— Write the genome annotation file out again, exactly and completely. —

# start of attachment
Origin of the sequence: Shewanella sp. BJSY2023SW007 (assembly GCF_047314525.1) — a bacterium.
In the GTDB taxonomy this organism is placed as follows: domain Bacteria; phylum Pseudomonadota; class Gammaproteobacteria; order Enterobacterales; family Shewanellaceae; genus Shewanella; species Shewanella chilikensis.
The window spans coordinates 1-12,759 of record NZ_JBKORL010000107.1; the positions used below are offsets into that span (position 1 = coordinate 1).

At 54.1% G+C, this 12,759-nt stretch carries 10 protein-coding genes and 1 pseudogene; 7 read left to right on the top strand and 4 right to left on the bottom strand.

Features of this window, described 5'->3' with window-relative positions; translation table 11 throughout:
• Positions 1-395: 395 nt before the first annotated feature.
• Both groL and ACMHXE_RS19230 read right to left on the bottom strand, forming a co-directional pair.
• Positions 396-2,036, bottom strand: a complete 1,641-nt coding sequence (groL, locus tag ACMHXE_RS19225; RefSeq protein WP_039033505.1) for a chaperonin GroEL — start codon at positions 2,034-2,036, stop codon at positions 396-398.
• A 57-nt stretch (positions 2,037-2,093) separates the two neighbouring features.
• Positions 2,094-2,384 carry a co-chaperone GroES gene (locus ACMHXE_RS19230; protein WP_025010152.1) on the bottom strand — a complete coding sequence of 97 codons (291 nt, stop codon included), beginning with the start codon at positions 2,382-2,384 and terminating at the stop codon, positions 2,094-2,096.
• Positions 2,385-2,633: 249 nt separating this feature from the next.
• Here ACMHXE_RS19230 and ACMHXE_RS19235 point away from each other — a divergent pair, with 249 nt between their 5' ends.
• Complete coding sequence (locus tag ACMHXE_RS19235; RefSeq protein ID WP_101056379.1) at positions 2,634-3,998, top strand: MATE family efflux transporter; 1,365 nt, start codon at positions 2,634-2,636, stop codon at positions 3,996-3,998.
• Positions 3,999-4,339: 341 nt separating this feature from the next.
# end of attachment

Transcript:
Origin of the sequence: Shewanella sp. BJSY2023SW007 (assembly GCF_047314525.1) — a bacterium.
In the GTDB taxonomy this organism is placed as follows: domain Bacteria; phylum Pseudomonadota; class Gammaproteobacteria; order Enterobacterales; family Shewanellaceae; genus Shewanella; species Shewanella chilikensis.
The window spans coordinates 1-12,759 of record NZ_JBKORL010000107.1; the positions used below are offsets into that span (position 1 = coordinate 1).

At 54.1% G+C, this 12,759-nt stretch carries 10 protein-coding genes and 1 pseudogene; 7 read left to right on the top strand and 4 right to left on the bottom strand.

Features of this window, described 5'->3' with window-relative positions; translation table 11 throughout:
• Positions 1-395: 395 nt before the first annotated feature.
• Both groL and ACMHXE_RS19230 read right to left on the bottom strand, forming a co-directional pair.
• Positions 396-2,036, bottom strand: a complete 1,641-nt coding sequence (groL, locus tag ACMHXE_RS19225; RefSeq protein WP_039033505.1) for a chaperonin GroEL — start codon at positions 2,034-2,036, stop codon at positions 396-398.
• A 57-nt stretch (positions 2,037-2,093) separates the two neighbouring features.
• Positions 2,094-2,384 carry a co-chaperone GroES gene (locus ACMHXE_RS19230; protein WP_025010152.1) on the bottom strand — a complete coding sequence of 97 codons (291 nt, stop codon included), beginning with the start codon at positions 2,382-2,384 and terminating at the stop codon, positions 2,094-2,096.
• Positions 2,385-2,633: 249 nt separating this feature from the next.
• Here ACMHXE_RS19230 and ACMHXE_RS19235 point away from each other — a divergent pair, with 249 nt between their 5' ends.
• Complete coding sequence (locus tag ACMHXE_RS19235; RefSeq protein ID WP_101056379.1) at positions 2,634-3,998, top strand: MATE family efflux transporter; 1,365 nt, start codon at positions 2,634-2,636, stop codon at positions 3,996-3,998.
• Positions 3,999-4,339: 341 nt separating this feature from the next.